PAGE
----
Council waiting for public input on town budget

Some councillors were reluctant to suggest any numbers as to a future tax increase for Fort Frances residents at a committee of the whole meeting here Monday.
Instead, they’re opting to wait and see what the public thinks—especially how people react to a new set of user fees to be released March 1.
“We don’t know what the financial impact of the user fees will be, and we don’t know what the community will think of them,” Coun. Tannis Drysdale said Tuesday afternoon.
“To pick a number [for a possible tax increase] would be premature,” she added, noting the new user fee schedule might not be acceptable to taxpayers nor passed by council.
And if the latter were to pass it, but taxpayers were unwilling to pay the new rates, it would be even worse for the town to be left with no user fee revenues than current levels.
These user fee increases, which have been discussed by the various executive committees and currently are being compiled into a single document, will be unveiled at a special committee of the whole meeting March 1 at 4 p.m.
They also will be advertised in the Daily Bulletin and Fort Frances Times to give the public time to study them and then give their input to the town.
The release of this proposed user fee schedule is exactly 21 days before the March 22 council meeting, where council is expected to vote on a bylaw to adopt the new schedule or, if public response dictates otherwise, an altered version of it.
Coun. Todd Hamilton agreed with Coun. Drysdale that it was too early to start talking about tax increases when other means of revenue haven’t been revealed—let alone approved.
“I thought it was important not to get hooked to a number right now. You never know—maybe we could do better,” he noted, referring to the possibility council could have picked a percentile for a residential tax increase Monday and end up building a budget around it without considering solutions other than that taxation.
Coun. Hamilton said he’s eager to see the town inform the public as far as exactly what Fort Frances’ financial situation is.
“If the public could sit in on the meetings I’ve been in, and see the uncontrollables—the DSSAB, health unit, police services—and how those costs have sky-rocketed, they’d understand why we need a tax increase,” he remarked.
“I really encourage people that have opinions and questions to come out to the meetings and understand what we’re working with here.”
Coun. Hamilton noted the public should realize that Fort Frances hasn’t been keeping up with other communities, such as Dryden and Kenora, when it comes to tax increases to match annual inflation.
Nor, for that matter, some other sources of revenue that help prevent situations such as this—where the town may be forced to put forth a significant tax hike.
However, Mayor Dan Onichuk said Tuesday that while he fully supports informing the taxpayers and getting public input before finalizing the 2004 budget, he noted he’d like council to produce a fixed number to work with at this point to get a better idea how high any tax increase may end up being.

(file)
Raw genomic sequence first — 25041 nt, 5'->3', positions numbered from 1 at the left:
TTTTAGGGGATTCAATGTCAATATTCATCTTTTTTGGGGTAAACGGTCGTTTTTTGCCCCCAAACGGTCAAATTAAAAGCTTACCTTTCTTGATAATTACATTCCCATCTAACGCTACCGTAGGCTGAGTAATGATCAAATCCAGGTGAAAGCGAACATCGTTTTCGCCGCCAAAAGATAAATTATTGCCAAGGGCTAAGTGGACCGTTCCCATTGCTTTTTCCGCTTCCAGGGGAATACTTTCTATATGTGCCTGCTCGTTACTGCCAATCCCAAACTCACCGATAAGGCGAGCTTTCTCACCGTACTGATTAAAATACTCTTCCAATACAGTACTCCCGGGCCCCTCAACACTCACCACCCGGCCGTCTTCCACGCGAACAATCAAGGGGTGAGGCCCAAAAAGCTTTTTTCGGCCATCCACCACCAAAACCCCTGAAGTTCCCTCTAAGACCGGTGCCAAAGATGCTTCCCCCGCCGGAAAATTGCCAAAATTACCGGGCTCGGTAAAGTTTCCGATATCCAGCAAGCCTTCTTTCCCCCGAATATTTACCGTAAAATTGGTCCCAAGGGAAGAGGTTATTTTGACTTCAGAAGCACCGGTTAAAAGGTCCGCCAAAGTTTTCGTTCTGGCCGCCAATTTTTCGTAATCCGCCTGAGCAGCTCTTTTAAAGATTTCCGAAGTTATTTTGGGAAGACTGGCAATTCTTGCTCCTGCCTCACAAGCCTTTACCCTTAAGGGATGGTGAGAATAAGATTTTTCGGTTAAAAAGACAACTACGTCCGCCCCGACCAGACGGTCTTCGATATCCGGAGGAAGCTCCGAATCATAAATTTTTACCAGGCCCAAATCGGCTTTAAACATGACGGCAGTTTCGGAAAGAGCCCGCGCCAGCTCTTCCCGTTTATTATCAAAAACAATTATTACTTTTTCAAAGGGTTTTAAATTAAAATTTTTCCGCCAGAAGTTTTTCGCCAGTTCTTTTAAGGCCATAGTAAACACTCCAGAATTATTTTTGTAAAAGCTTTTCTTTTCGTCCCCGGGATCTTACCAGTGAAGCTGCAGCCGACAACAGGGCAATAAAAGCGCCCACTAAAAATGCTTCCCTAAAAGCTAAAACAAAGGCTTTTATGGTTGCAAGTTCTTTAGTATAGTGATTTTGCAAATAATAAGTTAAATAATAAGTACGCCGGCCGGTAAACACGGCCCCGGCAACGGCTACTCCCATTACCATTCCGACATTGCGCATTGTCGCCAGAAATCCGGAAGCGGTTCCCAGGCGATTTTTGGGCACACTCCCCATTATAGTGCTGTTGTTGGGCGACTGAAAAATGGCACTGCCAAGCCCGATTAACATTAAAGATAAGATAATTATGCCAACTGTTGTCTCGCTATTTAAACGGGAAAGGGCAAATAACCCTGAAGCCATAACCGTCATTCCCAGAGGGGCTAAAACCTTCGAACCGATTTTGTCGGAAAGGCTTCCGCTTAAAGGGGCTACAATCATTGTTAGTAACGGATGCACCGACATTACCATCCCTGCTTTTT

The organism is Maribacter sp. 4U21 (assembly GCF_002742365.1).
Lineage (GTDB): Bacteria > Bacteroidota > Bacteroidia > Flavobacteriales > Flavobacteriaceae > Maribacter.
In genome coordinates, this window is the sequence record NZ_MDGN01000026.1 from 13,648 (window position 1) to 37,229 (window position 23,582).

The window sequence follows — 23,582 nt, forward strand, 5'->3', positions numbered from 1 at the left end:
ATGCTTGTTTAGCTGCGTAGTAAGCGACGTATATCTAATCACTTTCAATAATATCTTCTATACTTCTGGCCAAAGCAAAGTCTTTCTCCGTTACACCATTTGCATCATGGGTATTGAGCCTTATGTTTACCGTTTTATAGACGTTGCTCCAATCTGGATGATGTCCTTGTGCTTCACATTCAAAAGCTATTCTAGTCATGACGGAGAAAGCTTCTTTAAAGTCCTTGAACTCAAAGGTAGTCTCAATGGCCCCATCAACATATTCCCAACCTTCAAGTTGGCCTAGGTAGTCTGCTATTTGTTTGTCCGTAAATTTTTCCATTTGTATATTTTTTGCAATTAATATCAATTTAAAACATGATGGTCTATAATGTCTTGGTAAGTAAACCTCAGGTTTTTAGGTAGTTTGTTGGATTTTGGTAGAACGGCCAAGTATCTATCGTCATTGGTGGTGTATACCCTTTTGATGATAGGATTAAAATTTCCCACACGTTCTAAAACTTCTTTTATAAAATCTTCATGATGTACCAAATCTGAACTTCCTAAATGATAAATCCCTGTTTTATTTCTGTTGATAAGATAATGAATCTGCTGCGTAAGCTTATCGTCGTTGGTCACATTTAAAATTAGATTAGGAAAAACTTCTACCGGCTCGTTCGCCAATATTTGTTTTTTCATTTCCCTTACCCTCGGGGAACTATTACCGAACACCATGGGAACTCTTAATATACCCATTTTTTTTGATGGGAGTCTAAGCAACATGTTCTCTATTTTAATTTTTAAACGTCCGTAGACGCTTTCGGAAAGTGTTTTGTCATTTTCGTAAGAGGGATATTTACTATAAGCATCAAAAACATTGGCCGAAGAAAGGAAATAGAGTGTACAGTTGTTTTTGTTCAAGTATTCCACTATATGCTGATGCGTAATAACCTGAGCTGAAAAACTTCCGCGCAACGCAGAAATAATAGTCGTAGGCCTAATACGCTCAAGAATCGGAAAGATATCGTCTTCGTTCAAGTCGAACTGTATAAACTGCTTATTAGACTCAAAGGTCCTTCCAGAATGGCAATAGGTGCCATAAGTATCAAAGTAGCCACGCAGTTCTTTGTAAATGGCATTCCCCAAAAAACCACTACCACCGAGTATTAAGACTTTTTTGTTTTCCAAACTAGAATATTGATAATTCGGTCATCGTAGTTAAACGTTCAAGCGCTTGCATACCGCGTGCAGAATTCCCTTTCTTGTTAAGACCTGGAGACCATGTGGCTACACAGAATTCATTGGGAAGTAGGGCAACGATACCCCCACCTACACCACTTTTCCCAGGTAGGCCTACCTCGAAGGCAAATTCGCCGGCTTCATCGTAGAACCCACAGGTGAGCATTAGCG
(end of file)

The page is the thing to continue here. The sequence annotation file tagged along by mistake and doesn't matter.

“But there’s still some reluctance among some councillors. Nobody wants to say what that tax increase might be,” he said.
As reported in Tuesday’s Daily Bulletin, the public will be treated March 15 to a complete breakdown of the town’s options when it comes to how it is going to pay for the projected $2.7-million shortfall first reported a few weeks ago.
Coun. Drysdale suggested the town provide budget information on its website while Clerk Glenn Treftlin suggested the public should be able to give budget input via e-mail.
Mayor Onichuk suggested a Power Point presentation, with information being broadcast directly on the TV screens in people’s homes through a Shaw cable broadcast.
Work on this aspect of the public meeting began yesterday.
Citizens then will be able to offer their opinions as to possible levies, fees and cuts, which council will take away with them for consideration—ideally to have the 2004 budget ready by March 31.
The committee of the whole will continue its budget talks with a meeting on capital projects set for this Friday at 11:30 a.m., followed by another tentatively scheduled for Monday at 4 p.m.—before its regular committee of the whole meeting that day.
They will meet again at 4 p.m. on Monday, March 1, then at 4 p.m. before the regular March 8 meeting.
Thanks to a myriad of meetings and much work on the part of council and management, the budget process has been slowly moving ahead.
As reported in Monday’s Daily Bulletin, the committee of the whole met last Friday, where a total of $724,564 in reductions were unveiled in reports from the division managers.
This money was combination of the increased GST rebate, confirmed tax revenues stemming from additional assessments (but not levy increases), cuts to staff travel and training, and cancelled transfers to reserves.
None of this trimming included eliminating jobs, closing facilities, or creating new user fees.
While such reductions have not been approved, they tentatively reduce the total shortfall to about $2-million.
(Fort Frances Times)